Engagement analytics

The next thing we also realized from the tracking was limited visits to the dashboards. This meant that the dashboards were not found to be useful by the users. This was the core of the entire product and it was essential to find out the reason why users were moving away from what we considered to be the CRUX of the platform.

Behavior flow

Research goals

The goal we had to achieve was very straightforward. From the volume of the support calls, it was obvious that the users were getting stuck somewhere. The issues could be technical or usability issues, but either way, they were hampering the experience.

We wanted to understand the way users were using our products and compare it with what they thought was during the development phase. We also wanted to understand the tools they have been using apart from ours and see if we could match the level of user satisfaction achieved by other tools. We conducted our first trials with the newly hired interns to establish a baseline for a new user. In short, our goals were to;

1. Understand the way people are using the platform and the products built on top of it.

2. Understand user frustrations, pain points and barriers while using the same

3. Understand if the features are being effectively used and if not, the reasons behind them

4. Understand why users are not using the tools that we considered would be essential for effective usage.

5. Get a sense of what other tools users are using and how much they like/dislike those tools.

6. And most importantly, mind the allocated budget.

Methodology

Expert reviews

There is a universal problem of the users getting used to a product if it is enforced by their managers. This phenomenon usually hinders the ability of prolonged users to objectively evaluate the product under scrutiny.

The way I structured the expert reviews was to get an instance, give a brief introduction about the domain and then ask the experts to perform a heuristic evaluation of the module under discussion. While using the severity in reverse order (severity 4 gives you 0 points, severity 1 gives you 3) a 30 point scorecard was established and minimum passing criteria was set to 24. The charts were plotted to identify the weaknesses of the system and work on them. My wife, Sarita Chaudhari helped here as one of the outside experts and provided her evaluations.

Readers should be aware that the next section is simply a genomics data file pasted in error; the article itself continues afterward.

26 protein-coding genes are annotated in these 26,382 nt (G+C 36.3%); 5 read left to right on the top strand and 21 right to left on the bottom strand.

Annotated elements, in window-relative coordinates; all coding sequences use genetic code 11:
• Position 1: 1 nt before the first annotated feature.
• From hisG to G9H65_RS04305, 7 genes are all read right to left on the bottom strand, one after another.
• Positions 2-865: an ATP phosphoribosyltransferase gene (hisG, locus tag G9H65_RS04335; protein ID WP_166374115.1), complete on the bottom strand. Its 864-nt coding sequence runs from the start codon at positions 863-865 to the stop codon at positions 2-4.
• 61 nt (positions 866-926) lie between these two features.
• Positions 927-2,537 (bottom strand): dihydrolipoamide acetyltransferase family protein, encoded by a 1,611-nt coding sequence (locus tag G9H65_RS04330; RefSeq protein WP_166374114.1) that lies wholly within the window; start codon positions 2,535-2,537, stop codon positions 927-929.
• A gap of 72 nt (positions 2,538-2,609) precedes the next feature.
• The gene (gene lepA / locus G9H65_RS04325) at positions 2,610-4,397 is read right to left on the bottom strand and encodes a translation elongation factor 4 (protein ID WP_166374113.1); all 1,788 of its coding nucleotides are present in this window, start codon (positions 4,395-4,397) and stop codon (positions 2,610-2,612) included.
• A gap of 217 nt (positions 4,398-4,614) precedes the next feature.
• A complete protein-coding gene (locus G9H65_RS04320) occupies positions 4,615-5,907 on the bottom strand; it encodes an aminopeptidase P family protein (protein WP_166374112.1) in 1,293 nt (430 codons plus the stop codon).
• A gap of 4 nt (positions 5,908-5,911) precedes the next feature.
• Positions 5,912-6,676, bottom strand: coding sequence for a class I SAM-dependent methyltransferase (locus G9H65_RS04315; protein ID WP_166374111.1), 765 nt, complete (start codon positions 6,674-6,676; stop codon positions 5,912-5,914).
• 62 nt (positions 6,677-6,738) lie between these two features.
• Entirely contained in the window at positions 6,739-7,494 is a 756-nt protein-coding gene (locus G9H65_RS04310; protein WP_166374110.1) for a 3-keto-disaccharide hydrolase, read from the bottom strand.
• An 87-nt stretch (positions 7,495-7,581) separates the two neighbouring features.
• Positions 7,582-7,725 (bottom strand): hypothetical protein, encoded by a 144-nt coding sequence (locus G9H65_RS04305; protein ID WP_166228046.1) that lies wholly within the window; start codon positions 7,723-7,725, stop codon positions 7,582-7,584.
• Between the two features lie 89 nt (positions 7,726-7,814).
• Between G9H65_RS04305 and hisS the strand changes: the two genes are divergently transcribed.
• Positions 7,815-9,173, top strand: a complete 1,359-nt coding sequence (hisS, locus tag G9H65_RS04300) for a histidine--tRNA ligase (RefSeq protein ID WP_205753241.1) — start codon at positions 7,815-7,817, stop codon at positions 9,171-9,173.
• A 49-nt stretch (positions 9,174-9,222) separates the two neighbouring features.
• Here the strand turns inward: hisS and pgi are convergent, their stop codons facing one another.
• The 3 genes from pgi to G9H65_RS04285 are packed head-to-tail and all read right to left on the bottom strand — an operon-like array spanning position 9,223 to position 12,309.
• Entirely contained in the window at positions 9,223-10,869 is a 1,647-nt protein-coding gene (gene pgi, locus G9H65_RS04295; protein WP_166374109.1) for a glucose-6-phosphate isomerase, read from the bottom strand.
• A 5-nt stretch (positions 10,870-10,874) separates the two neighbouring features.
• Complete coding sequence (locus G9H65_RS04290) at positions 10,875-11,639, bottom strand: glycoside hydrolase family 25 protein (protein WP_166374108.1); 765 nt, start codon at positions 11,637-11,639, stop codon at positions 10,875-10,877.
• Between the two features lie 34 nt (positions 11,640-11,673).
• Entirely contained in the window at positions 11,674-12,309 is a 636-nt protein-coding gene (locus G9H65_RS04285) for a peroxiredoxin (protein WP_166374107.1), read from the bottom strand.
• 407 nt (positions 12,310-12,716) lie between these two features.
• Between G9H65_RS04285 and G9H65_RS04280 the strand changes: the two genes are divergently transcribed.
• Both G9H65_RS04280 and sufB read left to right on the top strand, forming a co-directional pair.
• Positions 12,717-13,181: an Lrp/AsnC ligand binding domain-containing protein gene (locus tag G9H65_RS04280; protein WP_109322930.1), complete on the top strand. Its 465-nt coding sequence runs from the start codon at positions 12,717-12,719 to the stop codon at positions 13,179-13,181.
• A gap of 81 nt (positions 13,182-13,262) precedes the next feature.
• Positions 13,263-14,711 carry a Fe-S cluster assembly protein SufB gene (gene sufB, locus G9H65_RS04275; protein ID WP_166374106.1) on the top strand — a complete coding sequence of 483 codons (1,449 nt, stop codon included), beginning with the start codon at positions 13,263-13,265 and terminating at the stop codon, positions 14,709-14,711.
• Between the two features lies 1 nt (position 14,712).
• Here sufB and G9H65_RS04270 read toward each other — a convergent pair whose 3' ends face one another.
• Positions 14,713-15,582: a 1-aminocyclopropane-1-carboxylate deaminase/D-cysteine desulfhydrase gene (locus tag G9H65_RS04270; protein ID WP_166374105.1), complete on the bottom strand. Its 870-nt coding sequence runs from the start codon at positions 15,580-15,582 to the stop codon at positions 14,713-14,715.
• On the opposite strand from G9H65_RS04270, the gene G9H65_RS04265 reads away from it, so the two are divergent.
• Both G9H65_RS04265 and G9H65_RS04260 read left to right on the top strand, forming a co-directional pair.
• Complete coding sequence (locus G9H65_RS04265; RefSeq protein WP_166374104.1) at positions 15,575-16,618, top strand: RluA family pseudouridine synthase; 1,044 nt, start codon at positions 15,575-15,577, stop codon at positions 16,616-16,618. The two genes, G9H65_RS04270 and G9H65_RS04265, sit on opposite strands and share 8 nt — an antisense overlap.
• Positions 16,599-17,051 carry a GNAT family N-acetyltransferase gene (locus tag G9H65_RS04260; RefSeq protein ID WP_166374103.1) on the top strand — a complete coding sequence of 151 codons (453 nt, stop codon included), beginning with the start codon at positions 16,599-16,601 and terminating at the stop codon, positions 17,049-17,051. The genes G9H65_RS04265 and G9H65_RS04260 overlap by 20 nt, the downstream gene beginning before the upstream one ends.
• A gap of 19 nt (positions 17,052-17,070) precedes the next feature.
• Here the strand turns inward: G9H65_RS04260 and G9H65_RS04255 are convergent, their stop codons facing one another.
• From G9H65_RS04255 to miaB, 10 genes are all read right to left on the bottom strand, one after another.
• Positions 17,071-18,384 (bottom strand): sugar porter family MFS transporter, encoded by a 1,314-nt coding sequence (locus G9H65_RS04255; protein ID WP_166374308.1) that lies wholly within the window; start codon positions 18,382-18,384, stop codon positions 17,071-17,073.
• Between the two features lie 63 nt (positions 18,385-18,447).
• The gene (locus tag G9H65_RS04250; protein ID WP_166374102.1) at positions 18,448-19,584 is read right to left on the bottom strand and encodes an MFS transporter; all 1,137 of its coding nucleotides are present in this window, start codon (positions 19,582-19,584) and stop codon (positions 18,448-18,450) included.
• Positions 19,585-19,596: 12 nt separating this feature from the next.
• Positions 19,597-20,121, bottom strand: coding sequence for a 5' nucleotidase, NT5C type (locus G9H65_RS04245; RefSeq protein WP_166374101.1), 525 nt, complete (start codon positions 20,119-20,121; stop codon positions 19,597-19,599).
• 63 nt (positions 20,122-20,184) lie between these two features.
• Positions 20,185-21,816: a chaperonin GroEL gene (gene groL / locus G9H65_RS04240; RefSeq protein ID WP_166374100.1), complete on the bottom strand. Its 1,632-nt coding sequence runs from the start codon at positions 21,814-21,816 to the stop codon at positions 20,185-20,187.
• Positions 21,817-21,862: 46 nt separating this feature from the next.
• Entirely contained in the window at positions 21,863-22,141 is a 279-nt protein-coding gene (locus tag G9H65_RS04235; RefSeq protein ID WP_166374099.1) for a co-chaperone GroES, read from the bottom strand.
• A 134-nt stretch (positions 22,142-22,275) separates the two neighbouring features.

Module TZC

Actual user interviews

Since everyone in the world was under lockdown, we had to get slightly creative with our process. There were no options to call the users into our office and interact with them while they used the products. Neither was the option to be present in their own work environment and observe them while they worked on the Platform. So we decided to go with the MS-teams interviews with the talk aloud method with shared screens, where users can tell us what they were thinking while we observe what they were doing on the screen. Now, this method is not as effective as the in-person study, but this was the best solution, given the circumstances.

To establish the baselines, we started interviewing the new recruits, fresh out of orientation about their thoughts on the platform. We would ask them to do a few tasks that were designed to cover a lot of ground across the platform. This helped us establish a pattern and key pain points, where we need to improve the platform UX for the new users.